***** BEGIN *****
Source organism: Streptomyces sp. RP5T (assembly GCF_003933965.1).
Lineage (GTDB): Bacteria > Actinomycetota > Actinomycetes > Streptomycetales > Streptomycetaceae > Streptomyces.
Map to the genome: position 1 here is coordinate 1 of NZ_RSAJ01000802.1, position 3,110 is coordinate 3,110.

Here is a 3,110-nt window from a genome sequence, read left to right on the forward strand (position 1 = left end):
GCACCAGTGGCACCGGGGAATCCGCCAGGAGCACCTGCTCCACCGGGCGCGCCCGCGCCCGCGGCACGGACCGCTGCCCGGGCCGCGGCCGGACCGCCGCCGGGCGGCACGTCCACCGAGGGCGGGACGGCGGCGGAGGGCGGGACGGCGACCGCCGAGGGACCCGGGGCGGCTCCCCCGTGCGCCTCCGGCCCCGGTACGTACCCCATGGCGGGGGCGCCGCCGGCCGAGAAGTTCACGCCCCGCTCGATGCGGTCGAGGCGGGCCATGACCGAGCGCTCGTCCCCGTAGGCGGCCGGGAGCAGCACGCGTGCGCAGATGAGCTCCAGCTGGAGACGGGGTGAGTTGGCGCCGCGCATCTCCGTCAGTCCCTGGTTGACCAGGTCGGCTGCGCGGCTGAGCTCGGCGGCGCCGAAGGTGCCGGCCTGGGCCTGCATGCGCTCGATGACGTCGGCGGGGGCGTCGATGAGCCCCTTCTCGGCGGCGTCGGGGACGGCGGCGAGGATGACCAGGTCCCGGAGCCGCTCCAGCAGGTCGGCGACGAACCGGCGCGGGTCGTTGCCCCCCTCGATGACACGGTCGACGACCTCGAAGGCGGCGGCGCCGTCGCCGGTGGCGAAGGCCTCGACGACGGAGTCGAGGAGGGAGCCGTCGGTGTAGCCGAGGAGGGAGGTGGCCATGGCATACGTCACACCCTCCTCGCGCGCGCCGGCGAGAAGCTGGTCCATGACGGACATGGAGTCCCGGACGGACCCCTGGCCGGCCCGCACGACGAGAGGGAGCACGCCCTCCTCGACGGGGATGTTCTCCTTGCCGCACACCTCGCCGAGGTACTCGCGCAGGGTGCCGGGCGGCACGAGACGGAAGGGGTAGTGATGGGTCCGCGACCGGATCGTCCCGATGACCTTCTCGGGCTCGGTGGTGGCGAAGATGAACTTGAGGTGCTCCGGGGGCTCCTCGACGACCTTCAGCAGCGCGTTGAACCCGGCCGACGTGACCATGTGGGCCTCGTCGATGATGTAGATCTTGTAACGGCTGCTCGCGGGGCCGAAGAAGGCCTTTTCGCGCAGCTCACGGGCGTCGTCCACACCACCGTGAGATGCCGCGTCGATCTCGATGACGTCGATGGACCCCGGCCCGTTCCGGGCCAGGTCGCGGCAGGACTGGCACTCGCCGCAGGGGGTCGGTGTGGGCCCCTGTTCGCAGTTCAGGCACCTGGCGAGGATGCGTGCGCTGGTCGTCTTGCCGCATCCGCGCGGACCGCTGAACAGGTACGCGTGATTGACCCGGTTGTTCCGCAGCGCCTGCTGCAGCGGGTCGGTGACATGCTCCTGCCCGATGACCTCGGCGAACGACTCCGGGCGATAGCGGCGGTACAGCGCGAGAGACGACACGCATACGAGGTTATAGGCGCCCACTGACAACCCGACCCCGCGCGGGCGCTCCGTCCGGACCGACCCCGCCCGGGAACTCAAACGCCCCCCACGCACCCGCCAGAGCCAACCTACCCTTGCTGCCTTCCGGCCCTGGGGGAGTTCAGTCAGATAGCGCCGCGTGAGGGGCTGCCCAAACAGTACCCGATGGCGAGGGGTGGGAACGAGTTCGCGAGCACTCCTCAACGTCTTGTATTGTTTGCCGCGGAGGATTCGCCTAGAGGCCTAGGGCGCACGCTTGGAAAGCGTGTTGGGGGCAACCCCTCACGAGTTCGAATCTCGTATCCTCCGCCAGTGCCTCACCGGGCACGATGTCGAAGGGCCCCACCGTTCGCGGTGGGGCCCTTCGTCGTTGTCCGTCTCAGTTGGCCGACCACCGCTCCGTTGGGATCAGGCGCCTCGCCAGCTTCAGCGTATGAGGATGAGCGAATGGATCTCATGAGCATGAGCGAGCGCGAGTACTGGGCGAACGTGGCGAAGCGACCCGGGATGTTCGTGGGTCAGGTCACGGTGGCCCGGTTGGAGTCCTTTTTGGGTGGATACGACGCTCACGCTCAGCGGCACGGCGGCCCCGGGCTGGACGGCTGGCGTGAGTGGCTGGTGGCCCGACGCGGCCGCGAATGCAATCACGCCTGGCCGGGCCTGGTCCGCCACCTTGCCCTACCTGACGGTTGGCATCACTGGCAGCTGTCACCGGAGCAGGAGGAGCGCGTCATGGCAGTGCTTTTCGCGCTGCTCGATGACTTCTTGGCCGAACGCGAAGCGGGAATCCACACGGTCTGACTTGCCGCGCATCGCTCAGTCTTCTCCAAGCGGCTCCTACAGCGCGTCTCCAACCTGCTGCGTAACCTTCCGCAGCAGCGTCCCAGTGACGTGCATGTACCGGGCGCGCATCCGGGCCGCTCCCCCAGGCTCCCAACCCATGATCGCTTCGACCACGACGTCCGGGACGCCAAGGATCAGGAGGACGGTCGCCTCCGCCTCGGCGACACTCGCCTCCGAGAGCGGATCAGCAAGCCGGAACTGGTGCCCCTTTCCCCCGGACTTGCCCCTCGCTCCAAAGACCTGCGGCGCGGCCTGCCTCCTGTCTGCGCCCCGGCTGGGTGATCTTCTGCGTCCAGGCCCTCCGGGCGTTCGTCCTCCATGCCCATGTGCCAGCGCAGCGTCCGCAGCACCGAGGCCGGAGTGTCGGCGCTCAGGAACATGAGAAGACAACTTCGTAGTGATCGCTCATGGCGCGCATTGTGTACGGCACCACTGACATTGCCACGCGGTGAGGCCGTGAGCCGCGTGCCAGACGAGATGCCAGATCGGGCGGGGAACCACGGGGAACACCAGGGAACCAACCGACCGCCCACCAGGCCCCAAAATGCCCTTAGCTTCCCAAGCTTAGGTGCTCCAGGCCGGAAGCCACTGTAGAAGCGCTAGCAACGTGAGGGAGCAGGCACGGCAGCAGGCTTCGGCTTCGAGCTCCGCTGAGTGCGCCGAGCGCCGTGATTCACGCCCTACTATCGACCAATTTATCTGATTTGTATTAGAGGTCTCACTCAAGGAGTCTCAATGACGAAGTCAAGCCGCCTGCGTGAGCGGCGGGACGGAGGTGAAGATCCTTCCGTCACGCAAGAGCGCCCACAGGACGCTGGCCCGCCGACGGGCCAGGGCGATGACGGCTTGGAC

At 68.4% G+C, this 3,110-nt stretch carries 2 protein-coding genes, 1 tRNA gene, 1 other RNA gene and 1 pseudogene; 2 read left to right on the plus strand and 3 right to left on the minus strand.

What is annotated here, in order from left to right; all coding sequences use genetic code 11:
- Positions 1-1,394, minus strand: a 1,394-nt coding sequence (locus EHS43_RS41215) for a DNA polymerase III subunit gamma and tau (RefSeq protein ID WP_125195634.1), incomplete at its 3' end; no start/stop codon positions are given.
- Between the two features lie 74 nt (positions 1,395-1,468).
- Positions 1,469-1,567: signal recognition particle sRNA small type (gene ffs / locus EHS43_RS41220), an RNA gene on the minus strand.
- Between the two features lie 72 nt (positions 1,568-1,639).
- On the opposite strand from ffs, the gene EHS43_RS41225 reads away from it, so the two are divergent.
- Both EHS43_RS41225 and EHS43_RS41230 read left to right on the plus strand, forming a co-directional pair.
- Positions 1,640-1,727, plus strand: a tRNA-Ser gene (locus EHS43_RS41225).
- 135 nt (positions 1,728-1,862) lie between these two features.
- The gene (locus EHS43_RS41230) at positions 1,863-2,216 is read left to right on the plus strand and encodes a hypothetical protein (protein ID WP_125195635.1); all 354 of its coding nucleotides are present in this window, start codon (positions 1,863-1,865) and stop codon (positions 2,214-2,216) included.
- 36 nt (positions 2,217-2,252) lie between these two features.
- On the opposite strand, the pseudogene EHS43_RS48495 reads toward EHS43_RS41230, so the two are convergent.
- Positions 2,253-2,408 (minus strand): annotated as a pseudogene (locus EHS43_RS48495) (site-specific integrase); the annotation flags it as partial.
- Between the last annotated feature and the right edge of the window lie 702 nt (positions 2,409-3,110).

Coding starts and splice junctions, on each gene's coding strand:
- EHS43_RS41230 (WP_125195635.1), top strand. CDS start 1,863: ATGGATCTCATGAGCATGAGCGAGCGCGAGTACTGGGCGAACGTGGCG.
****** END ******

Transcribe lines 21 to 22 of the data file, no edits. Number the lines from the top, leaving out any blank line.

Coding starts and splice junctions, on each gene's coding strand:
- EHS43_RS41230 (WP_125195635.1), top strand. CDS start 1,863: ATGGATCTCATGAGCATGAGCGAGCGCGAGTACTGGGCGAACGTGGCG.